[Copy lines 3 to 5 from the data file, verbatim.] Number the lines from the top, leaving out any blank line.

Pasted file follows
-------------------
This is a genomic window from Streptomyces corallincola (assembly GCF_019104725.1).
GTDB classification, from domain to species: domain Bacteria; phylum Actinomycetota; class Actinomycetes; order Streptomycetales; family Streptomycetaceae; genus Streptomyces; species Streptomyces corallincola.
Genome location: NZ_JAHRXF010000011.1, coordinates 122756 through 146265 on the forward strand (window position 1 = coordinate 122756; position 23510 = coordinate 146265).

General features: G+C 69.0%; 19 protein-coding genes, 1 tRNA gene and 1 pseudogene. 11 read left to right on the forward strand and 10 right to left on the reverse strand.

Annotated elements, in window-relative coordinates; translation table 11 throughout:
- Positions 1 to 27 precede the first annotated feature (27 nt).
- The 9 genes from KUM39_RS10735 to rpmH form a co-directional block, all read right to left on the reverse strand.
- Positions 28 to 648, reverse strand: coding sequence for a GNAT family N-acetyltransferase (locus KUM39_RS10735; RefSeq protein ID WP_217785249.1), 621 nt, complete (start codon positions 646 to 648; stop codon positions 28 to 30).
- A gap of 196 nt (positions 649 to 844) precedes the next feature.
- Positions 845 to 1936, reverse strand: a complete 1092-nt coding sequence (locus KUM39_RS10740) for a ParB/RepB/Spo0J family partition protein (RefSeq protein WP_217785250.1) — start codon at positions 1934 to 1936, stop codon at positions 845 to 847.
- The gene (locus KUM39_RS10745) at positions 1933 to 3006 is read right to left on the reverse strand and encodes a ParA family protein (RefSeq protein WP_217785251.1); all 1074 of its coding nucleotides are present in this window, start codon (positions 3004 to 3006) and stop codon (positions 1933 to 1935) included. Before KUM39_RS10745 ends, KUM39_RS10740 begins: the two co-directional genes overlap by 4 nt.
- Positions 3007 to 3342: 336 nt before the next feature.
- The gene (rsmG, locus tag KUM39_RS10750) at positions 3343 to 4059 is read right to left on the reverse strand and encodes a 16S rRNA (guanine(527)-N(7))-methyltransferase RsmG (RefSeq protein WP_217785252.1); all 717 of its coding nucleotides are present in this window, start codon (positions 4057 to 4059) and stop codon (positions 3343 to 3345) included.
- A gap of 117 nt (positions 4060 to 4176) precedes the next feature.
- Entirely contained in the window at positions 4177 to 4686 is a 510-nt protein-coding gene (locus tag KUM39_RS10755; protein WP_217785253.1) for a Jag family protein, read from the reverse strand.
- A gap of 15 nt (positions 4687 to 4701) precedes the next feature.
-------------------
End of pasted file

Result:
Genome location: NZ_JAHRXF010000011.1, coordinates 122756 through 146265 on the forward strand (window position 1 = coordinate 122756; position 23510 = coordinate 146265).

General features: G+C 69.0%; 19 protein-coding genes, 1 tRNA gene and 1 pseudogene. 11 read left to right on the forward strand and 10 right to left on the reverse strand.

Annotated elements, in window-relative coordinates; translation table 11 throughout: